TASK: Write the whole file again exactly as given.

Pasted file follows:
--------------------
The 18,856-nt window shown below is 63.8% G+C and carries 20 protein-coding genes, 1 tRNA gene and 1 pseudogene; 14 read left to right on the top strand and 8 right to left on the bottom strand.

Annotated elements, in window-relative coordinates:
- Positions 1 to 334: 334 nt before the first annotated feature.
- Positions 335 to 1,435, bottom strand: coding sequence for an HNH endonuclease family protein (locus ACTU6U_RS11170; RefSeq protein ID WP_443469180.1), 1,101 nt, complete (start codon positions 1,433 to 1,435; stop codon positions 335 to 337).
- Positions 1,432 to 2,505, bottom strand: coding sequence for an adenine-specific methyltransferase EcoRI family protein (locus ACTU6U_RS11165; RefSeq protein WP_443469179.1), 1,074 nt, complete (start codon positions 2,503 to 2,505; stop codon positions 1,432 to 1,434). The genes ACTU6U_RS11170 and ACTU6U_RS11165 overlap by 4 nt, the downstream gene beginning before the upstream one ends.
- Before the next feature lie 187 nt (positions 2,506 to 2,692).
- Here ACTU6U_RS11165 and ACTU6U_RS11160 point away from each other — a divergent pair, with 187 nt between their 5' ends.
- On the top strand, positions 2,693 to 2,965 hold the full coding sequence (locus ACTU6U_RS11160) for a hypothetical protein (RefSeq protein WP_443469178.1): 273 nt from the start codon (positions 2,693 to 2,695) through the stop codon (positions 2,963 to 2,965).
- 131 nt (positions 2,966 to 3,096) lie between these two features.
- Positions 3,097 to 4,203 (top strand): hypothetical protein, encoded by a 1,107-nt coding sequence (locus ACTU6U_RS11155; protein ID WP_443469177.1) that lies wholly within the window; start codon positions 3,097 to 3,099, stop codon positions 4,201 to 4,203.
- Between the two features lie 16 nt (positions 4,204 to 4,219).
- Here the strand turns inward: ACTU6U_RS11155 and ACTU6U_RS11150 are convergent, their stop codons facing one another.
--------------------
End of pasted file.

The 18,856-nt window shown below is 63.8% G+C and carries 20 protein-coding genes, 1 tRNA gene and 1 pseudogene; 14 read left to right on the top strand and 8 right to left on the bottom strand.

Annotated elements, in window-relative coordinates:
- Positions 1 to 334: 334 nt before the first annotated feature.
- Positions 335 to 1,435, bottom strand: coding sequence for an HNH endonuclease family protein (locus ACTU6U_RS11170; RefSeq protein ID WP_443469180.1), 1,101 nt, complete (start codon positions 1,433 to 1,435; stop codon positions 335 to 337).
- Positions 1,432 to 2,505, bottom strand: coding sequence for an adenine-specific methyltransferase EcoRI family protein (locus ACTU6U_RS11165; RefSeq protein WP_443469179.1), 1,074 nt, complete (start codon positions 2,503 to 2,505; stop codon positions 1,432 to 1,434). The genes ACTU6U_RS11170 and ACTU6U_RS11165 overlap by 4 nt, the downstream gene beginning before the upstream one ends.
- Before the next feature lie 187 nt (positions 2,506 to 2,692).
- Here ACTU6U_RS11165 and ACTU6U_RS11160 point away from each other — a divergent pair, with 187 nt between their 5' ends.
- On the top strand, positions 2,693 to 2,965 hold the full coding sequence (locus ACTU6U_RS11160) for a hypothetical protein (RefSeq protein WP_443469178.1): 273 nt from the start codon (positions 2,693 to 2,695) through the stop codon (positions 2,963 to 2,965).
- 131 nt (positions 2,966 to 3,096) lie between these two features.
- Positions 3,097 to 4,203 (top strand): hypothetical protein, encoded by a 1,107-nt coding sequence (locus ACTU6U_RS11155; protein ID WP_443469177.1) that lies wholly within the window; start codon positions 3,097 to 3,099, stop codon positions 4,201 to 4,203.
- Between the two features lie 16 nt (positions 4,204 to 4,219).
- Here the strand turns inward: ACTU6U_RS11155 and ACTU6U_RS11150 are convergent, their stop codons facing one another.